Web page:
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I'm going to develop an application for android that uses the whetstone algorithm to measure CPU performance. I've chosen the Whetstone algorithm because my research tells me it's an appropriate way of measure performance of less powerful cpu's.

I've got the source code and pseudo code(from the sweet 60's) for the whetstone algorithm, and so far so good. But the whole whetstone algorithm seem's a bit secret, and it's hard to find useful information about it. So my questions are:

  • Why are the Whetstone algorithm suitable to measure performance of less powerful cpu's?
  • In brief, can anyone tell me what exactly makes an cpu performance algorithm being a whetstone algorithm?
  • Can anyone explain in short, the pseudo code of the Whetstone algorithm?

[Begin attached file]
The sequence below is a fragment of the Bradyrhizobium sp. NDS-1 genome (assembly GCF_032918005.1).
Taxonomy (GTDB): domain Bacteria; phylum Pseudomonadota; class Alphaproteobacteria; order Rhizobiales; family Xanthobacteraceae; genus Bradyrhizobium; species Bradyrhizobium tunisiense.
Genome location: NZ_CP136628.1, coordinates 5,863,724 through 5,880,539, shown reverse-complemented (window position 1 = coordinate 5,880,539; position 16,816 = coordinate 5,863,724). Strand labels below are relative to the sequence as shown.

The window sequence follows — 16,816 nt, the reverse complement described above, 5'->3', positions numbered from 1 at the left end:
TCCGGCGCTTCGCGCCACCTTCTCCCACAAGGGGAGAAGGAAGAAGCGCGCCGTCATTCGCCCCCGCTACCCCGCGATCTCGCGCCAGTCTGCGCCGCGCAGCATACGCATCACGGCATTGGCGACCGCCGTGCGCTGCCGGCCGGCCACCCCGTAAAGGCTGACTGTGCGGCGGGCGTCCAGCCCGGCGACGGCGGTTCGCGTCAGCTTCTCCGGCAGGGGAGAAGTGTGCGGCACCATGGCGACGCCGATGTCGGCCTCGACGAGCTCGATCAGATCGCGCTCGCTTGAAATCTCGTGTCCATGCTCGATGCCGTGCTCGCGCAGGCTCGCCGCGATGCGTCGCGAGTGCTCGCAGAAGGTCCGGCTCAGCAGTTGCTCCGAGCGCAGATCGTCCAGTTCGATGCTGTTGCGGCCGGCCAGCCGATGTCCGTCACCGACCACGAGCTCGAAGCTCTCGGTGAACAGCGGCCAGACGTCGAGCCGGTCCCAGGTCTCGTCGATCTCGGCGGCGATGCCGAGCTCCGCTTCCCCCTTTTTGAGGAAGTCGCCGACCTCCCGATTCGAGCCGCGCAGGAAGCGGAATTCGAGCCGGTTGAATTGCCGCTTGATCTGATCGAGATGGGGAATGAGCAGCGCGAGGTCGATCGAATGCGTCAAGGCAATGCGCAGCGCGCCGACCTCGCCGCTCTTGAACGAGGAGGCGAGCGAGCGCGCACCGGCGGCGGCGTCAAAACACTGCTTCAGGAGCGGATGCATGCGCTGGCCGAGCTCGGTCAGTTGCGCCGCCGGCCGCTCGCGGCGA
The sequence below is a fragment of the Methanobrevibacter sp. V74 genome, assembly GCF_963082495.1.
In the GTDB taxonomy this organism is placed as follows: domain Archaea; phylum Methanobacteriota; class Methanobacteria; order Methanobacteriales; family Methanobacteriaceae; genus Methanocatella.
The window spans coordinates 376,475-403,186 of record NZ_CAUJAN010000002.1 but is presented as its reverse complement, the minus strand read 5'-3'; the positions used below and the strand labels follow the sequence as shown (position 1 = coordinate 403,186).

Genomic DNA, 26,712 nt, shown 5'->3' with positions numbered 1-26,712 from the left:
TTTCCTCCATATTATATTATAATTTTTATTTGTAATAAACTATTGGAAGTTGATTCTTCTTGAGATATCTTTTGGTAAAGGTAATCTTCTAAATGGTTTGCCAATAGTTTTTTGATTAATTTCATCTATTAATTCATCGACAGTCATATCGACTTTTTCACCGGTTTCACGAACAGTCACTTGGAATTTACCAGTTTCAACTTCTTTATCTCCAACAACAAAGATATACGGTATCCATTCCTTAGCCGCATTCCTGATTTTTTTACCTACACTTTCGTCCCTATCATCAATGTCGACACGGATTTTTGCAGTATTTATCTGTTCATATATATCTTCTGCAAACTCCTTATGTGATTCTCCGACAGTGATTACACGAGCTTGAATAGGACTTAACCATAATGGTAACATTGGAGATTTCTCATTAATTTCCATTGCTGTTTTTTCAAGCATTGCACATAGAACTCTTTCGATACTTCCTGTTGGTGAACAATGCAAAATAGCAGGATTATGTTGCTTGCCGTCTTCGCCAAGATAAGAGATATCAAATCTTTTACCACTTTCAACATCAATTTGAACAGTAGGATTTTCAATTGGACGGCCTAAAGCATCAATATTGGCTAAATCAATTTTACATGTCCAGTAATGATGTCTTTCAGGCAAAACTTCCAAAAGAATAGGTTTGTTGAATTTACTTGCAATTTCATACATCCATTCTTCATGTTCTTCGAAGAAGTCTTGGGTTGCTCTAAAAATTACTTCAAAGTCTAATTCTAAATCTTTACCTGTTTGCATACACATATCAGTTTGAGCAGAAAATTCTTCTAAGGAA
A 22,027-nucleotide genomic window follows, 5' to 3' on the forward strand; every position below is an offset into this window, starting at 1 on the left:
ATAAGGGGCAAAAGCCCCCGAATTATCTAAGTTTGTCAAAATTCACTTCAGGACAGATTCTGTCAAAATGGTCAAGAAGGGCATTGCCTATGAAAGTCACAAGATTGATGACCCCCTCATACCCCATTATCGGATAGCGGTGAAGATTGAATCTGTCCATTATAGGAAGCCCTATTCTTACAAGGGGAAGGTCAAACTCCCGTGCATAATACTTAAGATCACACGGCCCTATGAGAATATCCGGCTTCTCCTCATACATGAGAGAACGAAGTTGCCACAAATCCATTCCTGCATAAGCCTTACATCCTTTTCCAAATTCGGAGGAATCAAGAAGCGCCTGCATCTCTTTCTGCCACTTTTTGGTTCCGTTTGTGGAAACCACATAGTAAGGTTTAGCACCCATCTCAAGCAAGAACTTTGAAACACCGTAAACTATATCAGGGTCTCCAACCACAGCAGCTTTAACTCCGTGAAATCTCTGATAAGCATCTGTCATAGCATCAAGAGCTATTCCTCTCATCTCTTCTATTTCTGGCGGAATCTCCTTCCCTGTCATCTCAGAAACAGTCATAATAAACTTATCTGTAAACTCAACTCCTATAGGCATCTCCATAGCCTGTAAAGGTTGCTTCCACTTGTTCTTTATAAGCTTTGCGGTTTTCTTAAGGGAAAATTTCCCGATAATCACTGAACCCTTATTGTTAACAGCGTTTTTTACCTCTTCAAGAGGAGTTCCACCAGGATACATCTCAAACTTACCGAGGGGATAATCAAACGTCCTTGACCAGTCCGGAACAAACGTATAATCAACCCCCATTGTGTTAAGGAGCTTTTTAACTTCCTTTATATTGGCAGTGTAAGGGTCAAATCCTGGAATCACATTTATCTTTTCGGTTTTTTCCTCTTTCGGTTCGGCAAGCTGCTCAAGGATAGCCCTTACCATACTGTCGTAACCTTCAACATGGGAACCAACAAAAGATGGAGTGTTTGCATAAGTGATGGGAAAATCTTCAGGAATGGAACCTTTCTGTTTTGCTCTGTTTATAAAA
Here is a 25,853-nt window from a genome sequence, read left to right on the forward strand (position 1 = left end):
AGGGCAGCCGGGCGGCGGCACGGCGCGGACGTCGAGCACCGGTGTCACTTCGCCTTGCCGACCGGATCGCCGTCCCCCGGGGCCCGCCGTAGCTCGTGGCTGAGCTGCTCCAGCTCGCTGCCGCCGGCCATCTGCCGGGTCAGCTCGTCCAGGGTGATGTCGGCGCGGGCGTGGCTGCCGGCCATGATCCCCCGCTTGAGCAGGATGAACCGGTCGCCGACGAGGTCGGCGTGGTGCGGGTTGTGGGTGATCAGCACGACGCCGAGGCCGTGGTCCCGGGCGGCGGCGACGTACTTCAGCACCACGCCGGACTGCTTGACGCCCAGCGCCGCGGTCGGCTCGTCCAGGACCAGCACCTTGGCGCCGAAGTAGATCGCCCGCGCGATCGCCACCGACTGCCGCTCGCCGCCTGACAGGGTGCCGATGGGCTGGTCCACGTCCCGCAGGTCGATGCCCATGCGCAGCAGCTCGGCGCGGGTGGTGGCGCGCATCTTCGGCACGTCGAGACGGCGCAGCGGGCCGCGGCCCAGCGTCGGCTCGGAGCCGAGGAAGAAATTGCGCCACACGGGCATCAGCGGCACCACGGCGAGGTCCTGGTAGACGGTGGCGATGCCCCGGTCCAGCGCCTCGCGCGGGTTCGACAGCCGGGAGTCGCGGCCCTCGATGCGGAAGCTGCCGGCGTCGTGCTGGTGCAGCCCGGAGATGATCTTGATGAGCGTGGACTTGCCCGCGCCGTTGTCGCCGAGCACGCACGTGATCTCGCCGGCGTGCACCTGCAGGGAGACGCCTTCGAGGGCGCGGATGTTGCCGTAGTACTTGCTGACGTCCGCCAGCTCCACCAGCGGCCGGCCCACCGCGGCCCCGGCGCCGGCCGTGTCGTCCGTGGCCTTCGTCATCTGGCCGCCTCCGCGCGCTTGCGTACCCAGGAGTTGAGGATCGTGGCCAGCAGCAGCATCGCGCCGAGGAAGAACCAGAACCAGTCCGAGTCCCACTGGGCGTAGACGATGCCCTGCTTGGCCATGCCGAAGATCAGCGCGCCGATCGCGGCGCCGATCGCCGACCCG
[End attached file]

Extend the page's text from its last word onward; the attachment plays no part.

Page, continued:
Answer on any of this questions is really appreciated?

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Wikipedia – keyser Oct 30 '12 at 20:38
Thx. but I've read that a couple times.. Still it doesn't answer my questions. – Robert Oct 30 '12 at 20:53
It gives you code in about a dozen languages and tells you it's a benchmark, not an algorithm. – keyser Oct 30 '12 at 20:57

Back when Whetstone was developed processor performance was measured in KWIPS where the K stands for "kilo" which is either 1000 or 1024 depending on who you ask.

A recent Core i7 benchmark put most modern CPU performance in the GWIPS where G means "giga" and is roughly a billion, one million times more than kilo.

Considering that phone processors are considerably more powerful than the processors in the 60s and 70s and less powerful than a Core i7 I think it's perfectly suitable.

As far as an explanation of what the Whetstone actually does: it's made up. It's purpose is to execute many instructions to see how powerful a processor is. There's no input data, no computed output, nothing. It doesn't actually do anything useful while it's running. The usefulness of Whetstone is that you can measure how long it takes to execute and thus determine how fast the processor is.



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